Separately, Bloomberg reports that China Shenhua Energy – described by the outlet as China’s “largest listed coal company” – intends to “shift nearly half its capital spending to clean energy by the end of the decade”. S&P Global Commodity Insights analyses China’s “first hydrogen plan”, which was released last Wednesday. Elsewhere, Reuters reports that China’s state economic planner has asked “some major coal price index providers” to rectify “severe irregularities”. The newswire says that the instruction followed a “nearly half-year investigation” by the authority.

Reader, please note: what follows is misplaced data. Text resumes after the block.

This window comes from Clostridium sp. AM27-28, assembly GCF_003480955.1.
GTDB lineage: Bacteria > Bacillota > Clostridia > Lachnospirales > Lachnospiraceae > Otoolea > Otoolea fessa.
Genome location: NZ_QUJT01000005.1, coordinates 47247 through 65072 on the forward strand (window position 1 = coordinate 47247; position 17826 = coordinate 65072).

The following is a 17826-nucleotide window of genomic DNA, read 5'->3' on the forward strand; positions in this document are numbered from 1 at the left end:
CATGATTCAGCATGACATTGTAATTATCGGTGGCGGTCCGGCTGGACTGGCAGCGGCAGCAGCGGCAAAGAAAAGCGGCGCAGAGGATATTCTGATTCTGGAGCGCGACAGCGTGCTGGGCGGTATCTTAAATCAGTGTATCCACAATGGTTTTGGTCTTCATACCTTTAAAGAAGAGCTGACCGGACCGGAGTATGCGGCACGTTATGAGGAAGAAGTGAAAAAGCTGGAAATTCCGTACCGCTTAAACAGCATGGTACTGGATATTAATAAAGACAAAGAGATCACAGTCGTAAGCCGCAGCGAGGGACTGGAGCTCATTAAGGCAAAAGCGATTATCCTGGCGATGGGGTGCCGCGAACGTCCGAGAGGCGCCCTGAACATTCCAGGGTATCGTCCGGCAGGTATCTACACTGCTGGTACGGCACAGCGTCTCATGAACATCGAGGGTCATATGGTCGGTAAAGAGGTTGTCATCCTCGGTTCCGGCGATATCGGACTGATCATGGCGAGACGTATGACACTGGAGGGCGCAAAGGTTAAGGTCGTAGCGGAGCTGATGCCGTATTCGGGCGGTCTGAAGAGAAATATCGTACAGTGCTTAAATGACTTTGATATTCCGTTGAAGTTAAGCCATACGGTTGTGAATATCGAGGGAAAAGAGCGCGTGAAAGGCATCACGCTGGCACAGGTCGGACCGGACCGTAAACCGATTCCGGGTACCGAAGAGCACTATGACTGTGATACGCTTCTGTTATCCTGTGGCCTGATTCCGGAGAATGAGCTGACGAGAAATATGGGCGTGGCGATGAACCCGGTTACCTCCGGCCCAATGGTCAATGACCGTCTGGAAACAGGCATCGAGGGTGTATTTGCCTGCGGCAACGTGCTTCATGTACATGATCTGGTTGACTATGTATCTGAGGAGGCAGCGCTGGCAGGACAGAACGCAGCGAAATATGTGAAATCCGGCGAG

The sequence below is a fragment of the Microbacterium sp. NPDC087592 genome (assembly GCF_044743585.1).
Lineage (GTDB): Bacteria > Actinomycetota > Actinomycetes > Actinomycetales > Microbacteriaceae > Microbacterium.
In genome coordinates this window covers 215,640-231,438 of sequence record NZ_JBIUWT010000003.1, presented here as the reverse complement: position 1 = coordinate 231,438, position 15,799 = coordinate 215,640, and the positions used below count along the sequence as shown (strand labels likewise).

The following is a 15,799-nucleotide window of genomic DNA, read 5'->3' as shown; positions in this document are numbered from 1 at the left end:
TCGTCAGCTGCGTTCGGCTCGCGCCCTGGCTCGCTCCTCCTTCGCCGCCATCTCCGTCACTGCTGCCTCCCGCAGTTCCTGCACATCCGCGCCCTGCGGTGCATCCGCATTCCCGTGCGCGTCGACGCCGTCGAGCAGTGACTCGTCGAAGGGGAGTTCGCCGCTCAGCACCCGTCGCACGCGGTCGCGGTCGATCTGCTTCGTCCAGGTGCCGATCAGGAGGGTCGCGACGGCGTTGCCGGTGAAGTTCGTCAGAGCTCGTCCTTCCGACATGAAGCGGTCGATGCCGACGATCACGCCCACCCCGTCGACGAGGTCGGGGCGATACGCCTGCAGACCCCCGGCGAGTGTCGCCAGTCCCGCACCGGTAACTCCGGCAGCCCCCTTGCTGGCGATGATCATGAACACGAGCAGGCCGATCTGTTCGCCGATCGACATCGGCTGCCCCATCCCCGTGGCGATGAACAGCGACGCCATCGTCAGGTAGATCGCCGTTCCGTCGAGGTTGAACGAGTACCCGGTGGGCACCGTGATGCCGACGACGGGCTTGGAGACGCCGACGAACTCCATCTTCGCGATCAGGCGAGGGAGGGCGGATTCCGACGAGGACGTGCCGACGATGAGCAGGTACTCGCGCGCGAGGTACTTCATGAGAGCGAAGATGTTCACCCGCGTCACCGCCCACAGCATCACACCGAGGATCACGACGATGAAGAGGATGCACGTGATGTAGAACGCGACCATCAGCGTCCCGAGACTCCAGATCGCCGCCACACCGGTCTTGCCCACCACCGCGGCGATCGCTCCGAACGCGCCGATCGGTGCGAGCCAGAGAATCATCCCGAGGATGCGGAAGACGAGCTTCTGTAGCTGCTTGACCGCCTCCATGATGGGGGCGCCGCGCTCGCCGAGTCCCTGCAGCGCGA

The Canadian government wants a 42% reduction in emissions from the nation’s oil-and-gas sector as part of its plan to meet its 2030 emissions-reduction goal, Bloomberg reports. Overall, the strategy laid out by environment minister Steven Guilbeault aims to reduce Canada’s domestic emissions by 40% from 2005 levels by 2030, it continues. The news website notes that the plan includes a tax credit to help industry pay for carbon-capture projects, but does not include a specific emissions cap on the fossil-fuel sector, which accounts for around a 10th of Canada’s total economic output. According to the Globe and Mail, such a cap was “promised” by prime minister Justin Trudeau’s Liberal party in the past election, and is still under development. Reuters notes that the plan, which constitutes Canada’s “first real roadmap to meeting 2030 climate targets”, includes detailed plans and CAD$9.1bn (£5.6bn) in new spending for climate action. CBC News reports that under the scheme, Canada’s carbon price is set to rise steeply from its current level of $50 per tonne of emissions to $170 by 2030 to help push consumers to cleaner energy sources. Besides “embracing” carbon capture, another key area of focus is road transport, the news website adds, with more money for incentives to buy zero-emission cars and trucks, and a mandate that 20% of all new light-duty vehicles sales in Canada be zero-emission vehicles by 2026. The latter point is a “quick turnaround in a country where the overwhelming majority of new cars sold still have internal combustion engines”, it says. For more on Canadian climate policies, see Carbon Brief’s profile of Canada from 2019.